The buzzword in the Florey’s labs was Penicillin. Chain isolated himself from Florey, burying himself under Fleming’s reports, papers, notes, knowing a link was there but where, and what was it? Days later something clicked reading many times Fleming’s 1929 paper. A mental picture exploded; we re-live the experiments reduced from several days to hours. A fluffy white mass grew rapidly. The middle turned dark green, blackened, turned vivid yellow, then reddish-brown. Given intravenously to rabbits and mice the broth was positive. The animal’ survived. The date: March 14, 1940.

Lab researcher Miss Renton showed Chain a petri dish given by Fleming to Florey’s predecessor. Chain nurtured the mold after he kept the secret for days, finally, he showed it to colleague Epstein who devised a method to grow it.

Florey spent valuable time securing funds and equipment. A begging letter dated January 1939 mentioned trigger words: pyocyanase, actinomycetin and penicillin. It worked. Florey made no comment why Chain didn’t mention this culture to him sooner.

Piles of sandbags were stacked across London streets by military convoys. The Spitfire’s manufactured. Everywhere signs of preparation. Florey’s team enjoyed the pick and shovel physical digging a hole to erect an Anderson shelter. Their laughter hid their real fears. The threat of people dying from infections spurred them on.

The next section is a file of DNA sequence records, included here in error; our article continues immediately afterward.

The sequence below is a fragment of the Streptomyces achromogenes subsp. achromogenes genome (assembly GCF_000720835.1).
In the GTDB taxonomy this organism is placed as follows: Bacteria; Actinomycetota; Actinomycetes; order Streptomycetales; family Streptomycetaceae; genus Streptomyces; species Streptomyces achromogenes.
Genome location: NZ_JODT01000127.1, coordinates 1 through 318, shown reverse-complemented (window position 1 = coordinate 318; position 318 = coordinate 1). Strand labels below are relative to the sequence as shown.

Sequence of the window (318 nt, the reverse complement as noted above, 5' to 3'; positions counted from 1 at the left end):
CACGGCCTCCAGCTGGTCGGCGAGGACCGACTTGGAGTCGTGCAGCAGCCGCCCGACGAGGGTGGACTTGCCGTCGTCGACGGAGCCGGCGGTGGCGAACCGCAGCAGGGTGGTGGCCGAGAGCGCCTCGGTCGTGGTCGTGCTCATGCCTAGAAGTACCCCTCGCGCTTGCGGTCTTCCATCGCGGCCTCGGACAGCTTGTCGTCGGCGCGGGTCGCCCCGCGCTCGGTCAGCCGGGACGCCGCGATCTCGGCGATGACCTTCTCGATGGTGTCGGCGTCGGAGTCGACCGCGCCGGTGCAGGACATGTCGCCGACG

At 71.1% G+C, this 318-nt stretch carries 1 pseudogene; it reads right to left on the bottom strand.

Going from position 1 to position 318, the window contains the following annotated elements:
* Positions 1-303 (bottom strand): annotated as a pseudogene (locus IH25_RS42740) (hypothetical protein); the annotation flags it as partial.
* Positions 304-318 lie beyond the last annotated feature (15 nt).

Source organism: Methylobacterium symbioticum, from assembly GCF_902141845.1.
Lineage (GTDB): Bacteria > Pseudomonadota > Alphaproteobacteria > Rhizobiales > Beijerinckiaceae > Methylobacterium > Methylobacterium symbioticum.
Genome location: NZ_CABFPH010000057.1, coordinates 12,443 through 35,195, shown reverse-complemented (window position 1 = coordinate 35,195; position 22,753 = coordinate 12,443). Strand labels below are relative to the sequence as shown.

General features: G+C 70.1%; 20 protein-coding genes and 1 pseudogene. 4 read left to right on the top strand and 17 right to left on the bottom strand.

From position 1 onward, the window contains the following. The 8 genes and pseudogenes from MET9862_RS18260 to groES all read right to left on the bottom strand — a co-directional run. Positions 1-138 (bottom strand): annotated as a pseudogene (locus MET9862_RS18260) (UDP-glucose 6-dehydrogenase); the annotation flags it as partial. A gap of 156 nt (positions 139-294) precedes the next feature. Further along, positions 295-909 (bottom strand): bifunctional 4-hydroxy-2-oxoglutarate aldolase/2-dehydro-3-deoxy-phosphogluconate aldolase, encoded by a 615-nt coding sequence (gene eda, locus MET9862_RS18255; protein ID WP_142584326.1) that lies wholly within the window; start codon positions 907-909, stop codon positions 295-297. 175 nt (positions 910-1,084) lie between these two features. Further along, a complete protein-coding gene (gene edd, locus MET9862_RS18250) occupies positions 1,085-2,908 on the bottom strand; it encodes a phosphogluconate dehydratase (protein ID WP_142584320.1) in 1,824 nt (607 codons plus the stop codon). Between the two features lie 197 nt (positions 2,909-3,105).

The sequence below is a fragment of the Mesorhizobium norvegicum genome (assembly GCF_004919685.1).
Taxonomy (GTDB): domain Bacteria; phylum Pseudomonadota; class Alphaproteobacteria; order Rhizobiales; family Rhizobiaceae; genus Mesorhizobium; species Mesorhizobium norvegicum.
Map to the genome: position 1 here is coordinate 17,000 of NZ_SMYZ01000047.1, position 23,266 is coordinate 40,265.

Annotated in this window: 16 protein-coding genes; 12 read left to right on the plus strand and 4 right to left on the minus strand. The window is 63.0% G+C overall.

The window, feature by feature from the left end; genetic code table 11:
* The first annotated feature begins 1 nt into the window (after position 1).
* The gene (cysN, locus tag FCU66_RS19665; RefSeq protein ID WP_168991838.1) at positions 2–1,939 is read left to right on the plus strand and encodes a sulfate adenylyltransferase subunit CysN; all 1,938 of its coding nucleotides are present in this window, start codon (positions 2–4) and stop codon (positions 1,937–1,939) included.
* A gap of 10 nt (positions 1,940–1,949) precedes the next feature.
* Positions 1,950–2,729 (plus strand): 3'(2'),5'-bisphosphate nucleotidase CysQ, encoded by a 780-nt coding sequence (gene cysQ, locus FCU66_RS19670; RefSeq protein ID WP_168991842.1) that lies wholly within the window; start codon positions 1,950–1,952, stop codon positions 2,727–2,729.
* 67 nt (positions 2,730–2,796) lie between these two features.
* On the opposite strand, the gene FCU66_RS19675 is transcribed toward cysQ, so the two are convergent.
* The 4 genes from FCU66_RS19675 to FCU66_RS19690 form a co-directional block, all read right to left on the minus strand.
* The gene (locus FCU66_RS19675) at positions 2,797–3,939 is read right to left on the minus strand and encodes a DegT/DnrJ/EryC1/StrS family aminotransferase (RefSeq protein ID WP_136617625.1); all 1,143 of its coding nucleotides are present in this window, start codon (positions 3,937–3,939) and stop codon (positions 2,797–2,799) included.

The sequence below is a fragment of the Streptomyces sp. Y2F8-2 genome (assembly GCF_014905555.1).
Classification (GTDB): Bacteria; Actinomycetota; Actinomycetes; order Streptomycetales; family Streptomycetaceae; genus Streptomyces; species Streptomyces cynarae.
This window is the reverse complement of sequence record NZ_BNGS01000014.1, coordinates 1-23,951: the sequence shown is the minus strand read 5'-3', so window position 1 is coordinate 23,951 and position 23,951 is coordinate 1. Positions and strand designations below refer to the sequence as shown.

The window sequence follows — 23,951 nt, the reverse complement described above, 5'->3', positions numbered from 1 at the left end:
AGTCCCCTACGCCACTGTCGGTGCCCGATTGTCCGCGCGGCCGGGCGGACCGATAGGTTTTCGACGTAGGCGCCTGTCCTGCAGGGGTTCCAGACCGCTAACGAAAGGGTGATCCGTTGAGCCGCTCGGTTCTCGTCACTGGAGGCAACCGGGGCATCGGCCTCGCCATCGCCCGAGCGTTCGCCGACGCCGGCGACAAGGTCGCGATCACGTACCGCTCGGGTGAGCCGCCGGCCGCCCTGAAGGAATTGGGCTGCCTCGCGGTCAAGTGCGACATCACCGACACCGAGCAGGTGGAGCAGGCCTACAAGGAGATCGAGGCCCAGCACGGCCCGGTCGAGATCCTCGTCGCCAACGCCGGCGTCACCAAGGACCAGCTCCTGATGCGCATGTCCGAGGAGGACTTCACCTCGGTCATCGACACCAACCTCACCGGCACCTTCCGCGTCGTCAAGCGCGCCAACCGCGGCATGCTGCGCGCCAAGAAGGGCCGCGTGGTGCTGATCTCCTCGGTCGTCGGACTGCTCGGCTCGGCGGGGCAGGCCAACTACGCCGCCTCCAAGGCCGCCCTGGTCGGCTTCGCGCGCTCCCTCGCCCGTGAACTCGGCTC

Dr. Heatley dropped a bombshell; he’d won the Rockefeller grant to study in Copenhagen. Florey made Heatley his personal assistant. Without money and to keep his team intact he needed only £300. Florey rowed with the Nuffield foundation again to keep Jennings experiments going. He leaned heavily again on the ever patient Mallanby. Florey’s considered an ‘academic highway robber’. Mallanby advised Florey’s his funds will be cut to install central heating. Florey’s frustration boiled over. For the first time in his life, Florey was ready to quit and devote more time to his family. Florey received £25, with a promise for more. Florey got Chain to apply for a grant under his own name. Dr. Chain got £300 plus 100 for expenses, four weeks after Florey’s application.

Germany invaded Poland. 6

Florey tackled a visiting American Scientist Dr. Miller who told him “not to bother asking for funds he’d be last on the long list. “But you guys have great biochemical work, mention this with details give it a shot.” Florey and Chain buried the hatchet. A long list of equipment, apparatus, and wages totaled £2,452. Florey emailed and forgot about it.